pirates, robbers, and murderers in Canada, to burn the cities and ravage the commerce and coasts of loyal States on the British frontier; D. L. Yulle, at Fort Pulaski, charged with treason while holding a seat in the U. S. Senate, and with plotting to capture the forts and arsenals of the United States, and with inciting war and rebellion agains the Government; S. R. Mallory, at Fort Lafayette, charged with treason, and with organizing and setting on foot piratical expeditions against the United States commerce and marine on the high seas.
Other officers of the so-called Confederate Government, arrested and imprisoned, have been released on parole to abide the action of the Government in reference to their prosecution and trial for alleged offenses, on their applications for amnesty and pardon. Among these are G. A. Trenholm, Secretary of the Treasury; John A. Campbell, Assistant Secretary of War; James A. Seddon, Secretary of War; John H. Reagan, Postmaster-General; R. M. T. Hunter, senator; Alexander H. Spephens, Vice-President, and sundry other persons of less note.
EDWIN M. STANTON,
Secretary of War.
[Inclosure Numbers 2.]
ATTORNEY-GENERAL'S OFFICE, January 4, 1866.
SIR: I have the honor to acknowledge the receipt from you of a copy of the resolution of the Senate of the United States of date the 21st of December, 1865. In that resolution the Senate respectfully requests to be informed upon wht charges and for what reasons Jefferson Davis is still held in confinement, and why he has not been put upon his trial.
When the war was at its crisis Jefferson Davis, the commander-in-chief of the army of the insurgents, was taken prisoner, with other prominent rebels, by the military forces of the United States. It was the duty of the military so to take them. They have been heretofore and are yet held as prisoners of war. Though active hostilities have cease a state of war still exists over the territory in rebellion. Until peace shall come in fact and in law they can rightfully be held as prisoners of war.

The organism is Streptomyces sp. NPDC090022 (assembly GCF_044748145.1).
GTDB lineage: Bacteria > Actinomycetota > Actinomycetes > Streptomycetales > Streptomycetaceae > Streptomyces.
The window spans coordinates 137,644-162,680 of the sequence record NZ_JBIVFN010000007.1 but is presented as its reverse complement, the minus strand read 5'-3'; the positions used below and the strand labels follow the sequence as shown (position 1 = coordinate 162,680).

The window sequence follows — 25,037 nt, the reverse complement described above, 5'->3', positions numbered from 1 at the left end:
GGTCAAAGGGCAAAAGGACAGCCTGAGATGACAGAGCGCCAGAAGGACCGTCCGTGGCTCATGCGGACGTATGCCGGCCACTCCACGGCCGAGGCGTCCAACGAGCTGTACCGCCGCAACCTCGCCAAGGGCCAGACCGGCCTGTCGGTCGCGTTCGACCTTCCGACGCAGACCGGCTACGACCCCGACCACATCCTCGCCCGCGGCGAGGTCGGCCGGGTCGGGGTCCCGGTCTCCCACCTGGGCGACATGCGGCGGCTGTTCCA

I have ever thought that trial for high treason cannot be had before a military tribunal. The civil courts have alone jurisdiction of that crime. The question then arises: Where and when must the trials thereof be held?
In that clause of the Constitution mentioned in the resolution of the Senate it is plainly written that they must be held in the State and district "wherein the crime shall have been committed." I know that many persons (of learning and ability) entertain the opinion that the commander-in-chief of the rebel armies should be regarded as constructively present with all the insurgents who prosecuted hostilities and made raids upon the northern and southern borders of the loyal States.
This doctrine of constructive presence, carried out to its logical consequence, would make all who had been connected with the rebel armies liable to trial in any State and district into which any portion of those armies had made the slightest incursion. Not being persuaded of the correctness of that opinion, but regarding the doctrine mentioned as of doubtful constitutionality, I have thought it not proper to advise you to cause criminal proceedings to be instituted against Jef-